It’s not that we’re not able to do things, it’s that if we want to do them well we must make sacrifices.

We can do as many things as we like during a period to discover what we like, but once we discover what we like, one must make sacrifices in order to master what they decide to do.

Making a commitment to people is allocating our time and resources to create an outcome, it’s a promise we cannot break unless we’re to sully our relationship. Our word is our bond.

To live up to our word, we must then realign our life around what we commit to. This is a great thing, to be aligned with a specific outcome, though more troublesome when what we commit to isn’t on our path.

To commit to one activity and then become great at it, is to restrain oneself to one journey.
For a generalist like me to specialize, it means to give up just that, the identification that I’m a ‘generalist’. A label that has served me well while searching for myself and what I like. To have a wide panel of things to taste and try. It means that in order to become great at something one must cut off from all other possibilities and trust that what they are engaging in will work out.

A commitment is “an engagement or obligation that restricts freedom of action.“, and who says restriction also makes the decision to become narrow and laser focussed. To commit to an activity is to unscatter yourself and simplify your life to allocate all of your resources to one outcome and discard anything that isn’t that. The Latin word Decision literally means, “to cut off.” Making a decision is about “cutting off” from choices – cutting you off from some other course of action that had nothing to do with the outcome you have chosen. A little like in the movie “Divergent” where one chooses a faction.

Making a commitment to someone means that you’re choosing to allocate your effort and attention to them during the time it takes to fulfill your contract to them. Although, there is a contract, as subtle as it seems, and it needs to be fulfilled. If your Signatory has not relinquished you from your promise, you are not free. This type of pact is what distinguishes you from the wishy-washy swindlers out there, as a trust-worthy person people can rely on. And people want to be able to rely on you. No one wants to be decieved.

More importantly, making a decision is to make your life easier. To simplify decision-making means to have more energy, but also to cut off from things that aren’t necessary. So my questions to you, and to myself are:

-> In the next 3-5-10 years what are you striving to achieve?

-> Do your current actions validate your vision?

-> What isn’t essential in your life? What is a distraction? What is in the way of your progress?

-> What are the best practices to achieve results (for me & related to my decision)?

-> What actions of mine make sense/don’t make sense?

-> Are the people around me, the environment, my mindset, and focus, aligned with what I’m striving to accomplish?

Self-Validation a portal to ultimate power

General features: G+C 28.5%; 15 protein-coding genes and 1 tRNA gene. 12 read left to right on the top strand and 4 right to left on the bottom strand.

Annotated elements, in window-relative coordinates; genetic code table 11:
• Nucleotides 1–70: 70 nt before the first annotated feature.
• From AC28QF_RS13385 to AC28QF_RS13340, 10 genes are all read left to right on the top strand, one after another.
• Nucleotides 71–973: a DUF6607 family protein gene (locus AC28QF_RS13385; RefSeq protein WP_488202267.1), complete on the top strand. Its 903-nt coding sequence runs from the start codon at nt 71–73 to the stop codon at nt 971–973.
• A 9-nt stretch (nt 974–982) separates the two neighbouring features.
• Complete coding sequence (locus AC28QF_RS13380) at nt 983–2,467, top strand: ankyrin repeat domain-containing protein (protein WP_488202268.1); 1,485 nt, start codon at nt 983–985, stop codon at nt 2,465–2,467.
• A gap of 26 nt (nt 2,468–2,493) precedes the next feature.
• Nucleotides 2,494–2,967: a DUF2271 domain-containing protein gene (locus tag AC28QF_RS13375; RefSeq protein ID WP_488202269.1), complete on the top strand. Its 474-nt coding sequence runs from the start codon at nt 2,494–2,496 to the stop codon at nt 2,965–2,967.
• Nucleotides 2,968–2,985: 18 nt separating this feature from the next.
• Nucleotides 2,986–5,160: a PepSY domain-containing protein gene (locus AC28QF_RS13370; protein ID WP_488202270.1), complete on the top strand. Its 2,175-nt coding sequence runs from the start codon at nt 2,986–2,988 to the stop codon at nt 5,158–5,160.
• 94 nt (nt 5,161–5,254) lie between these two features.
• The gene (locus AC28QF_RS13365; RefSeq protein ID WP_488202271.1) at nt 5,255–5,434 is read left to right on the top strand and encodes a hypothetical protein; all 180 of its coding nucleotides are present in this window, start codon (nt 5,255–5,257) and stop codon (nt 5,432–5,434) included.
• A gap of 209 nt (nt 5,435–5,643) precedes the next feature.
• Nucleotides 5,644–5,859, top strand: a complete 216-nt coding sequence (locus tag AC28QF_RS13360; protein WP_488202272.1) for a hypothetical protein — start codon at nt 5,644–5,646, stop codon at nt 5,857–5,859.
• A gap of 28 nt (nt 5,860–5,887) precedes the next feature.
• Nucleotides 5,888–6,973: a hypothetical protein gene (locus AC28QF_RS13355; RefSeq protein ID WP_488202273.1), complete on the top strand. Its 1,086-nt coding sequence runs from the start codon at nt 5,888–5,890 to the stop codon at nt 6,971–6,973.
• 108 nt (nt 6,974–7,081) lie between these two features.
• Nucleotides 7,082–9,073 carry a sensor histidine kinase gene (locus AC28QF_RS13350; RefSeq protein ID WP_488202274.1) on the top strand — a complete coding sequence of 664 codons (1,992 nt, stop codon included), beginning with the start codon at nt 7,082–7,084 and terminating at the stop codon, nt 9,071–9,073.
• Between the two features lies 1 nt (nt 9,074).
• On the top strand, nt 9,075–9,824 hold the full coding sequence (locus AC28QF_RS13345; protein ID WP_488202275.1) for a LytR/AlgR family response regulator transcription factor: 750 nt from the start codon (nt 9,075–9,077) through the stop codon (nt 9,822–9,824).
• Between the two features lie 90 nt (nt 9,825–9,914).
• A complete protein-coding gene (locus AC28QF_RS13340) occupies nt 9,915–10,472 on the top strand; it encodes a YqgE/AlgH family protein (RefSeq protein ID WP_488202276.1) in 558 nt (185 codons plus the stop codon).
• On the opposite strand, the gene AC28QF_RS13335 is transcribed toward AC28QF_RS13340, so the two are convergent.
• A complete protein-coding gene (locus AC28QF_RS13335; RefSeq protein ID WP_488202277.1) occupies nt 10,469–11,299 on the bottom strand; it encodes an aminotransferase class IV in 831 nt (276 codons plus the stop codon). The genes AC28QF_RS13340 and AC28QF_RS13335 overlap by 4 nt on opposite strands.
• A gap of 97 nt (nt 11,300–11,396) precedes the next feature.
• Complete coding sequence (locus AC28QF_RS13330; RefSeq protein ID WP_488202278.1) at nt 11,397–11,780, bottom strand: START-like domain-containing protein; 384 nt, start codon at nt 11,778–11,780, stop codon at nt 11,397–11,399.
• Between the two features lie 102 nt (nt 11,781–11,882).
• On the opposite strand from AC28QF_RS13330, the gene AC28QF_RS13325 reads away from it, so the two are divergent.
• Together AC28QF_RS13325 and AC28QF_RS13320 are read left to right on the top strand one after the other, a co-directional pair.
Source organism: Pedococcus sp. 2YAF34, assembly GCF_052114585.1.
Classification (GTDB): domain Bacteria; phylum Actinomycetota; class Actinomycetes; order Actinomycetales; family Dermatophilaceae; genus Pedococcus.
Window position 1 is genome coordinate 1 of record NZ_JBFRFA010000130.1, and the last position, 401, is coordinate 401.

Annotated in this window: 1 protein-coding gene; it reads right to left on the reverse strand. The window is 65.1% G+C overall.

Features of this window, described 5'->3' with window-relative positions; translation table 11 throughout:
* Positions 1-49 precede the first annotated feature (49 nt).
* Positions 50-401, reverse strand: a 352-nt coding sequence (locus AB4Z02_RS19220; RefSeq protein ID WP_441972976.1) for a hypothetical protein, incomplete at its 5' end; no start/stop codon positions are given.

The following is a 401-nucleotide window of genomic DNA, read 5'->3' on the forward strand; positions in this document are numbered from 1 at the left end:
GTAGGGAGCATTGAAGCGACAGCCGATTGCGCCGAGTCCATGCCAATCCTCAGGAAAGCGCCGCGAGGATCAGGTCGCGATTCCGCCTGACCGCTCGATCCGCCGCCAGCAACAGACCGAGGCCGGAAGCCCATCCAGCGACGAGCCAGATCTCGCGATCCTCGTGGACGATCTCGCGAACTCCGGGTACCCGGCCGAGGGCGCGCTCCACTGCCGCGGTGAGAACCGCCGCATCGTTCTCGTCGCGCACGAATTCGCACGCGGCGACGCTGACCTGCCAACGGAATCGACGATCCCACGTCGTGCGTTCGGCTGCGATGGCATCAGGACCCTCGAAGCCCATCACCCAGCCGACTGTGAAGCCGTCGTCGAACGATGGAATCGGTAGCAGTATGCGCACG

People like to get recognition from others, they like to look up to someone and get a positive return. People love to ask for validation from others. Though, these people also turn sour quickly when they don’t get the validation they expect. What does this mean then?

We often hear that in order to get something, we have to no longer need it or want it. If we’re no longer seeking that something, we’ve either let go, or we’ve found it somehow. In other words, we no longer desire it, because we’ve achieve it or better.

When we go through life seeking other peoples approval and validation of what we do, we give them the equivalent power of the directors cut. We allow them to define if what we do is good or not. And if we go a step further, we get to observe that – and in the words of Steve Jobs- “the world is made up of people who are no smarter than you.”

Essentially, seeking other peoples approval is -most of the time at least- handing power over to someone who knows shit about what you’re seeking to achieve. Would you let your 5 year old kid decide what type of car or the next decision in your million or billion dollar business? I’m pretty sure that 99% of us would say a clear and affirmative ‘No!’, because a 5 year old has no idea of the outcome, responsibility, of the effect of said decision and what’s more they don’t have a clue about what you want.

I’d say the answer to this is to show the kind of idea (vision board) to the person who you’re seeking validation from, and you might get a comparison validation. Though, that’s not the point. Most of us have expectations and the people we’re seeking out to validate the recognition of our standards are pretty far off if not worlds away from even having a clue about what we want.

We’re the only one’s able to validate if, or not, what we’re (doing, producing, expressing) has any resemblance to the vision we have in mind. Why not be the sole person to decide if it matches or if its good enough?

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